Dave Cameron laid out the methodology behind the rankings last Friday. Remember that the grading scale for each category is 20-80, with 50 representing league average.
2012 Organizational Rankings
Seattle’s 2011 Ranking: #17
2012 Outlook: 36 (26th)
You don’t have to crunch too many numbers to figure out that this year’s Mariners are an extreme longshot to make the playoffs. They haven’t scored 600 runs in a season since 2009, and the team is breaking in a host of young, inexperienced players, many of whom have significant question marks surrounding their 2012 production levels. The team is basically betting on regression to the mean for previously useful position players (Chone Figgins, Ichiro Suzuki, and Franklin Gutierrez) to bolster the offense, but they’re still likely to be among the lowest scoring teams in the league.
They could make that work if the pitching was truly great, but after Felix Hernandez, the current rotation leaves a lot to be desired. Jason Vargas is a useful #4 starter, but given the other pitchers on the roster, he slots in as the #2 starter on this team. Hector Noesi has potential but needs to show he can miss bats with regularity as a starter, and Kevin Millwood and Blake Beavan are just keeping the seats warm for more talented arms who could join the rotation in the second half of the year.
If enough young players perform up to their talent level and the team gets some bounce back seasons from 2011 underachievers, they Mariners could win 75 games, and maybe even get to .500 if Felix has another crazy season or Dustin Ackley wins the batting title. But, given that they’re chasing both the Rangers and Angels, their odds of winning the AL West are almost nil, and it’s just not realistic to expect them to make any kind of serious playoff push with their current roster. The second half of the season could be more interesting if they get some reinforcements from the minor leagues, but they’ll likely be well out of the race by August.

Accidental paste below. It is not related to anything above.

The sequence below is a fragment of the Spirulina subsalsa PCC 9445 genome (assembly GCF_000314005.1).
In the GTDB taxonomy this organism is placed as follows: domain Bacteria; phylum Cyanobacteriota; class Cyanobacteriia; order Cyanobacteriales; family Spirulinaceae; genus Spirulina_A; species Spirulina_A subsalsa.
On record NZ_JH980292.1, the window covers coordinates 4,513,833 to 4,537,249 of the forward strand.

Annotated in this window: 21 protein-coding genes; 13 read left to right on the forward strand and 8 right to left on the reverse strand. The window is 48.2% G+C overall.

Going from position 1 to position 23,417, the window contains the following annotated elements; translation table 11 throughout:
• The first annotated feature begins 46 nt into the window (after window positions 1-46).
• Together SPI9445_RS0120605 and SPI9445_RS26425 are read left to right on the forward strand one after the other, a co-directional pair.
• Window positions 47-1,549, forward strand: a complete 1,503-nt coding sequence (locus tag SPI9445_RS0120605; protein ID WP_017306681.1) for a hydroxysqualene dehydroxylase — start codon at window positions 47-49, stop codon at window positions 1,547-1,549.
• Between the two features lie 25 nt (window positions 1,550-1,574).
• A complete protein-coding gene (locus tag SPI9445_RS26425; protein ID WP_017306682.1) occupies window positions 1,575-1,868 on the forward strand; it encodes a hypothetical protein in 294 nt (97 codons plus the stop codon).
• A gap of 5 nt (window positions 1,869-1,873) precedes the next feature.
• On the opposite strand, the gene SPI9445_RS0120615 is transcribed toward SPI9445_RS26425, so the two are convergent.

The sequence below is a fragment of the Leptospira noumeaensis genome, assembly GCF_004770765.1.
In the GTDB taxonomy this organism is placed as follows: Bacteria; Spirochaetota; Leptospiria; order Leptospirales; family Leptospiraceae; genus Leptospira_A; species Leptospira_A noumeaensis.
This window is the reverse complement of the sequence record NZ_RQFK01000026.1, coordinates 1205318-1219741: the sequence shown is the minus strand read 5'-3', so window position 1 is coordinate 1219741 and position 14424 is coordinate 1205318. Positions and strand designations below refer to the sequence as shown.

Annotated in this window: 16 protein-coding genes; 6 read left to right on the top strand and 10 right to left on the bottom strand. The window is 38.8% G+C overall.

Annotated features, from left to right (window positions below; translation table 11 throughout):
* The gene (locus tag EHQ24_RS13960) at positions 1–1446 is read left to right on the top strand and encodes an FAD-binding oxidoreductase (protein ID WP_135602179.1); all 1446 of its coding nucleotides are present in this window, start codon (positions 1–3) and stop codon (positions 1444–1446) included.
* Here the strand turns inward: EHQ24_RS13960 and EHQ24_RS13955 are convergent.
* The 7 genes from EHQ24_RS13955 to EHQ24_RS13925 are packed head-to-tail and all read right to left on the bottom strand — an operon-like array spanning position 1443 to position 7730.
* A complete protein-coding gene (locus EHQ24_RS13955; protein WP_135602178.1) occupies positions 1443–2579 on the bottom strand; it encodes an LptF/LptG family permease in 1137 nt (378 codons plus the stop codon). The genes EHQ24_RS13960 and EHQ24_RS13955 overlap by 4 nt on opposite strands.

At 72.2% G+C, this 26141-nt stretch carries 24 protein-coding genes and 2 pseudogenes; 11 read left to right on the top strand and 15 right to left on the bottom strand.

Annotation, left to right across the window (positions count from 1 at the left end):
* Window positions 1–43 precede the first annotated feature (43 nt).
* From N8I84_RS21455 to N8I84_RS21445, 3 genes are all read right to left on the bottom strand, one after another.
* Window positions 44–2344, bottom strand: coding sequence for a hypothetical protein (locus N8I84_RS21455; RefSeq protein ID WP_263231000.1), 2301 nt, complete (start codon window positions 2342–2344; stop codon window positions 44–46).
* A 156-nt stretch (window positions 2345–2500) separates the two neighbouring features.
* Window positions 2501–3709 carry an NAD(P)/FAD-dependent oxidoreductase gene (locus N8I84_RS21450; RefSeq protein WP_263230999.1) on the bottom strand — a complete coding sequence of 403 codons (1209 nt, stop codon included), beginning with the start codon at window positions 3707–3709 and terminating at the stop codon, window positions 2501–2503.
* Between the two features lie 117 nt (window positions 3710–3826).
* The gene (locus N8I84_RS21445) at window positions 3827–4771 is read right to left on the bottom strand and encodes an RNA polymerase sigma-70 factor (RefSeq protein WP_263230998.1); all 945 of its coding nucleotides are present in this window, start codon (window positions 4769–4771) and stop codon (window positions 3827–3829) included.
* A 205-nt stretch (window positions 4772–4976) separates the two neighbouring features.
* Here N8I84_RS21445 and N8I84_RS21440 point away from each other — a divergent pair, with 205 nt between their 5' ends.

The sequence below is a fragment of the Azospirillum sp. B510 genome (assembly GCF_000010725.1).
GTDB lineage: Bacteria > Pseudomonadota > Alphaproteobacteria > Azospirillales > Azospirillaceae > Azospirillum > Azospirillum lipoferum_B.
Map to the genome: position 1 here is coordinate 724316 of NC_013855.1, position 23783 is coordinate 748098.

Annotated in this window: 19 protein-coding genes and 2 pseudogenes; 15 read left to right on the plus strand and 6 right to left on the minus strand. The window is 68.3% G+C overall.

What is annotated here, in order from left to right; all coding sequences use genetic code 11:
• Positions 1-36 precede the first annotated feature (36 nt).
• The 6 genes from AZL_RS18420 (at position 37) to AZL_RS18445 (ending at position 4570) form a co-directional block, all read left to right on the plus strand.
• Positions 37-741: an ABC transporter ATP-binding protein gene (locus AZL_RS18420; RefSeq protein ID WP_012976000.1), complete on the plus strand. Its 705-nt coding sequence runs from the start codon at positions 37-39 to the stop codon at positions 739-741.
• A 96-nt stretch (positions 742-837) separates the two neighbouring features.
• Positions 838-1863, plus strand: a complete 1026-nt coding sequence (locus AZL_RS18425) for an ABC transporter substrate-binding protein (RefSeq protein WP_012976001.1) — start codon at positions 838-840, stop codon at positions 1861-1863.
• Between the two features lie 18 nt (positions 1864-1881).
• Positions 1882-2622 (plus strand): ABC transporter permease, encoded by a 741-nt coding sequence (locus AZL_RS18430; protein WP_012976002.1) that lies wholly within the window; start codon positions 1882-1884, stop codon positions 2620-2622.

2013+ Outlook: 52 (13th)
There’s no doubt that the Mariners are building for the future, and the organization’s focus on restocking the farm system is on the verge of paying some dividends. Their trio of top pitching prospects – Danny Hultzen, James Paxton, and Taijuan Walker – are all going to begin the year in Double-A, and there are realistic scenarios where each of them gets to the majors in the next 12 months. Re-stocking the rotation with three dynamic arms would infuse a lot of talent into the roster in a hurry, and could put the team on a track towards being an actual contender again.
However, rebuilding around young pitching is also fraught with risk, and the 2011 Orioles are a perfect example of how that plan can go awry very quickly. Given that their best asset, King Felix, is also a starting pitcher, and this is a high risk rebuilding plan. The team took steps to exchange pitching depth for position player depth in swapping Michael Pineda for Jesus Montero, but they might need to make another trade or two of a similar nature before they have a real core of position players worth building around. Dustin Ackley looks like a quality player at second base, and Montero’s bat may allow him to be productive even as a DH, but there are question marks everywhere else.
Having a top 3 pick again in this summer’s draft will help, and the team has spent aggressively in Latin America the last few years, so there’s another wave of talent coming even after The Big Three pitching prospects reach Safeco. The team is going to have to figure out how to develop some better position player prospects, however, and since they only have Felix under contract for three more years, they’ll have to do it sooner than later.
Financial Resources: 48 (18th)